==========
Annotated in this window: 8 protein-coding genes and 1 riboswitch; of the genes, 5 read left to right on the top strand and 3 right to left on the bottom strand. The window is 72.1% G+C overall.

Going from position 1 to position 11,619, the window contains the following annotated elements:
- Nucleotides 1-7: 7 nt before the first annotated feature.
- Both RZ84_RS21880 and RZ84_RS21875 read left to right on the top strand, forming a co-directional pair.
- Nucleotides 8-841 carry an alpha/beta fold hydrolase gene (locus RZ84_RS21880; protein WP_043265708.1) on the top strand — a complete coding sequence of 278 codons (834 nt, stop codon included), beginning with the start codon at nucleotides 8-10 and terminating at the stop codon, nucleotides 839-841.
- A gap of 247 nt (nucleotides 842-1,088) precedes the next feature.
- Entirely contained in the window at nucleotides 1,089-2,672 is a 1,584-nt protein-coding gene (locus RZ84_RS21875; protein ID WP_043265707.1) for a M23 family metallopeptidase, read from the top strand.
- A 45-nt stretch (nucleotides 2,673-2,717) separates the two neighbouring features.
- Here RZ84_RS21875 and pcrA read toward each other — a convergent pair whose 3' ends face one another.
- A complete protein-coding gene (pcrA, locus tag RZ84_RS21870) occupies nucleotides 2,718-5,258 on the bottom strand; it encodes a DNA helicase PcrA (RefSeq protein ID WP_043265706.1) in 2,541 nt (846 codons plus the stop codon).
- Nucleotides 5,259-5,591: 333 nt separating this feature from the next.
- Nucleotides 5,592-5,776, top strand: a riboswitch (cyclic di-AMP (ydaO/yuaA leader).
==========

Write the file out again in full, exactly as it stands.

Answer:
Annotated in this window: 8 protein-coding genes and 1 riboswitch; of the genes, 5 read left to right on the top strand and 3 right to left on the bottom strand. The window is 72.1% G+C overall.

Going from position 1 to position 11,619, the window contains the following annotated elements:
- Nucleotides 1-7: 7 nt before the first annotated feature.
- Both RZ84_RS21880 and RZ84_RS21875 read left to right on the top strand, forming a co-directional pair.
- Nucleotides 8-841 carry an alpha/beta fold hydrolase gene (locus RZ84_RS21880; protein WP_043265708.1) on the top strand — a complete coding sequence of 278 codons (834 nt, stop codon included), beginning with the start codon at nucleotides 8-10 and terminating at the stop codon, nucleotides 839-841.
- A gap of 247 nt (nucleotides 842-1,088) precedes the next feature.
- Entirely contained in the window at nucleotides 1,089-2,672 is a 1,584-nt protein-coding gene (locus RZ84_RS21875; protein ID WP_043265707.1) for a M23 family metallopeptidase, read from the top strand.
- A 45-nt stretch (nucleotides 2,673-2,717) separates the two neighbouring features.
- Here RZ84_RS21875 and pcrA read toward each other — a convergent pair whose 3' ends face one another.
- A complete protein-coding gene (pcrA, locus tag RZ84_RS21870) occupies nucleotides 2,718-5,258 on the bottom strand; it encodes a DNA helicase PcrA (RefSeq protein ID WP_043265706.1) in 2,541 nt (846 codons plus the stop codon).
- Nucleotides 5,259-5,591: 333 nt separating this feature from the next.
- Nucleotides 5,592-5,776, top strand: a riboswitch (cyclic di-AMP (ydaO/yuaA leader).